Thursday, January 18, 2007

Syntax Extensibility, Ruby Metaprogramming and Lisp Macros

Over the last few days I have been feeling a bit Lispy. It's not that I have been immersed in Lisp programming, I still do Java for my day job and enjoy the process of staring at reams of standard object oriented api calls and the big gigantic frameworks that provide the glue code for the enterprise software. Java is still my favorite programming language, I still enjoy writing Java and have been recently working on bigger commitments to write more Java with more Spring and more Hibernate.

The only difference is that I have started reading Paul Graham's On Lisp again !

I am convinced that I will not be programming production level business applications in Lisp in the near foreseeable future. But reading Lisp makes me think differently, the moment I start writing event listeners in Java Swing, I start missing true lexical closures, I look forward to higher level functions in the language. Boilerplates irritate me much more and make me imagine how I could have modeled it better using Scheme macros. True, I have been using the best IDE and leave it to its code generation engine to generate all boilerplates, I have also put forth a bit of an MDA within my development environment that generates much of the codes from the model. I am a big fan of AOP and have been using aspects for quite some time to modularize my designs and generate write-behind logic through the magic of weaving bytecodes.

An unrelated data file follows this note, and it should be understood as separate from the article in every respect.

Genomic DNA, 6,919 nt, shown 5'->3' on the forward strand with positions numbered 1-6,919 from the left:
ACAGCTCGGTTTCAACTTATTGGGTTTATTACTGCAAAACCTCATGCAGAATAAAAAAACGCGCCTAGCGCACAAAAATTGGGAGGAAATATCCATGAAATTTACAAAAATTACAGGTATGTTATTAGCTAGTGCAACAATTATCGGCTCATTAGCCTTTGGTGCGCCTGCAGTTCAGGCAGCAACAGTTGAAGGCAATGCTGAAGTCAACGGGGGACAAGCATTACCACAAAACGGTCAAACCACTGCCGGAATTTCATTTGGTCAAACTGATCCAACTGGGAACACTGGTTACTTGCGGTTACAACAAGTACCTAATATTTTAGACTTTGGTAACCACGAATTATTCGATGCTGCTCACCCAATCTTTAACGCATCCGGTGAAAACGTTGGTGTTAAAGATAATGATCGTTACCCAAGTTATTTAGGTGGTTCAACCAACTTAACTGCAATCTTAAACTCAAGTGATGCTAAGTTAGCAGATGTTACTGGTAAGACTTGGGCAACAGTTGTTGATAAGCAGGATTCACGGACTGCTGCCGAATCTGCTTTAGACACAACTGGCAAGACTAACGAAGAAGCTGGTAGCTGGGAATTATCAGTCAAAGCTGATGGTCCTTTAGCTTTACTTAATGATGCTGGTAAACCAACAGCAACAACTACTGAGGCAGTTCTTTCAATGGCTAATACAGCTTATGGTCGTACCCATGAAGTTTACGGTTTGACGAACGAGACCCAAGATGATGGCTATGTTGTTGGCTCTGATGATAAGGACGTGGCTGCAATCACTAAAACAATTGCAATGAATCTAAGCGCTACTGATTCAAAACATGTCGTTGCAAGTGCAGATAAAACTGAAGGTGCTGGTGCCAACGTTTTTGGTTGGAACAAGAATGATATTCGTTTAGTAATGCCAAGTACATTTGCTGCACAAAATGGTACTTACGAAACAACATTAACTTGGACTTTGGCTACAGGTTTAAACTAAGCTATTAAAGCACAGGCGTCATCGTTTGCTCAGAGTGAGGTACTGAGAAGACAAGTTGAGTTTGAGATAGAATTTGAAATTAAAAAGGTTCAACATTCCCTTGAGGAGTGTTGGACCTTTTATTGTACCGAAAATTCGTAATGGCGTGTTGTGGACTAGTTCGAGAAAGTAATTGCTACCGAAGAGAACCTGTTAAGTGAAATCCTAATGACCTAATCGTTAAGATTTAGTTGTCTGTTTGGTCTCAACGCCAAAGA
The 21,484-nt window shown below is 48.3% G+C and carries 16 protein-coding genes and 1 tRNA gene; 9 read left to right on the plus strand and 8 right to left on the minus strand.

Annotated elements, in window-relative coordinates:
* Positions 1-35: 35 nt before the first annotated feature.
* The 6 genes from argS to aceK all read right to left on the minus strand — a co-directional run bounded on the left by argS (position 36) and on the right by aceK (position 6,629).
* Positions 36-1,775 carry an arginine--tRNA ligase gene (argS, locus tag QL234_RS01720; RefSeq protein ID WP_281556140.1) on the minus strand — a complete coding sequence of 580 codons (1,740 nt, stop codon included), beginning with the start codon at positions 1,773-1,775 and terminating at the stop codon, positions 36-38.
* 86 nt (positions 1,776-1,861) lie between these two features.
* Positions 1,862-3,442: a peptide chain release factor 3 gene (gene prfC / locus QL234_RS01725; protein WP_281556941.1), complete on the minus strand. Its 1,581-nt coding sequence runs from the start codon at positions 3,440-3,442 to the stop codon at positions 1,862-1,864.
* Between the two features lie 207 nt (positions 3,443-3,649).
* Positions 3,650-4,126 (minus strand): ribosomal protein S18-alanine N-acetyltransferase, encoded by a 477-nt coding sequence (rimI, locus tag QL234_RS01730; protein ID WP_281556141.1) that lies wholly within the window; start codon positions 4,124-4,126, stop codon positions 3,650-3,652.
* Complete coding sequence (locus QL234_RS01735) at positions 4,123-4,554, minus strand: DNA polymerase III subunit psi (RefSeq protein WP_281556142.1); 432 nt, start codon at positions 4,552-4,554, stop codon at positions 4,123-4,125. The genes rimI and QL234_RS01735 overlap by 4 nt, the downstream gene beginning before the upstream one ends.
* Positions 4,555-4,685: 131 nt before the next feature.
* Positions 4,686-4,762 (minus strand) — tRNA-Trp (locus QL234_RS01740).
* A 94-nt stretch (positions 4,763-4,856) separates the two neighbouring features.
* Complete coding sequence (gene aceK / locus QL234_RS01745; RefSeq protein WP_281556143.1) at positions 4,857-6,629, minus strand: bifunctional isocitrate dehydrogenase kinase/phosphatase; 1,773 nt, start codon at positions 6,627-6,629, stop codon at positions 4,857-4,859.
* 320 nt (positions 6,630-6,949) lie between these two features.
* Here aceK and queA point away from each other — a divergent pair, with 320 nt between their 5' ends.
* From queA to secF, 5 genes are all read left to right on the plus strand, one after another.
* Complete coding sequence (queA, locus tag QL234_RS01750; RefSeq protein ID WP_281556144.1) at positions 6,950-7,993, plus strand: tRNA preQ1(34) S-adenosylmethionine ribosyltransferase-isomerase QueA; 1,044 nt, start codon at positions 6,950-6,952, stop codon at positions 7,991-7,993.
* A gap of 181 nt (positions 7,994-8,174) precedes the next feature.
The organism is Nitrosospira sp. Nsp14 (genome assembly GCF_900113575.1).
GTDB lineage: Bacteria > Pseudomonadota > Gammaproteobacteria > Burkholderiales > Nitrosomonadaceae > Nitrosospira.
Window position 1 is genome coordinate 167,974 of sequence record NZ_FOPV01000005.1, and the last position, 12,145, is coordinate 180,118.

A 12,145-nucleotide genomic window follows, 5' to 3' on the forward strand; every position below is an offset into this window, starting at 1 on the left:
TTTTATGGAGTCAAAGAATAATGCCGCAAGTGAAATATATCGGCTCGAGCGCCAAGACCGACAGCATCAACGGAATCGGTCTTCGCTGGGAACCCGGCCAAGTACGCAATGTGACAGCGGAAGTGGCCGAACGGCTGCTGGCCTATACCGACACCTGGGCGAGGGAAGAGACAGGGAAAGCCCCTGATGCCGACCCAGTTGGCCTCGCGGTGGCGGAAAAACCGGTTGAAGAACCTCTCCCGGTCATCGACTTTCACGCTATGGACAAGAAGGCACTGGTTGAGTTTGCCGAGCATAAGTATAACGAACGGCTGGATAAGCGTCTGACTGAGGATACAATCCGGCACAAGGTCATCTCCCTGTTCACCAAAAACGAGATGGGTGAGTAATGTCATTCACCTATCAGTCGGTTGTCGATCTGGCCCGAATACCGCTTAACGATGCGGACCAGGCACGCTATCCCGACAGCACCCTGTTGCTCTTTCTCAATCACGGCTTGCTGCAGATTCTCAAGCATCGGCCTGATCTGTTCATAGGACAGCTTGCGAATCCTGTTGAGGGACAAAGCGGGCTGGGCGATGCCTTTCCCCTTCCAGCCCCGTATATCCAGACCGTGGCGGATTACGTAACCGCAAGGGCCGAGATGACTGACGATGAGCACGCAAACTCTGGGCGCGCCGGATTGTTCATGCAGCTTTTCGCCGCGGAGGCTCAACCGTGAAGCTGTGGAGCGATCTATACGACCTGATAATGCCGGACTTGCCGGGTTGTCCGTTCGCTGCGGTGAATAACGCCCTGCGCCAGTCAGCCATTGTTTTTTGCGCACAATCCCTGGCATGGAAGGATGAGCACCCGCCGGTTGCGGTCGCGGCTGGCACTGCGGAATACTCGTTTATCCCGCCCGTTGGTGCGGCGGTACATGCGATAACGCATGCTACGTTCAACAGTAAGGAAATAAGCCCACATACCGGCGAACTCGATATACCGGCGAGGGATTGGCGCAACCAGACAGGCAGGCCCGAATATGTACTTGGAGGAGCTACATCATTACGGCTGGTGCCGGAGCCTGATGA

The difference, once again, is that, I have been exposed to the best code generator of all times, the one with simple uniform syntax having access to the whole language parser, that gets the piece of source code in a single uniform data structure and knows how to munch out the desired transformation in a fail-safe manner day in and day out - the Lisp macro.

Abstractions - Object Orientation versus Syntax Construction

For someone obsessed with OO paradigm, thriving on the backbones of objects, virtual functions and polymorphism, I have learnt to model abstractions in terms of objects and classes (the kingdom of nouns). I define classes on top of the Java language infrastructure, add data members as attributes, add behavior to the abstractions through methods defined within the classes that operate on the attributes and whenever need be, I invoke the methods on an instantiated class object. This is the way I have, so far, learnt to add abstraction to an application layer. Abstraction, as they say, is an artifact of the solution domain, which should ultimately bring you closer to the problem domain. We have :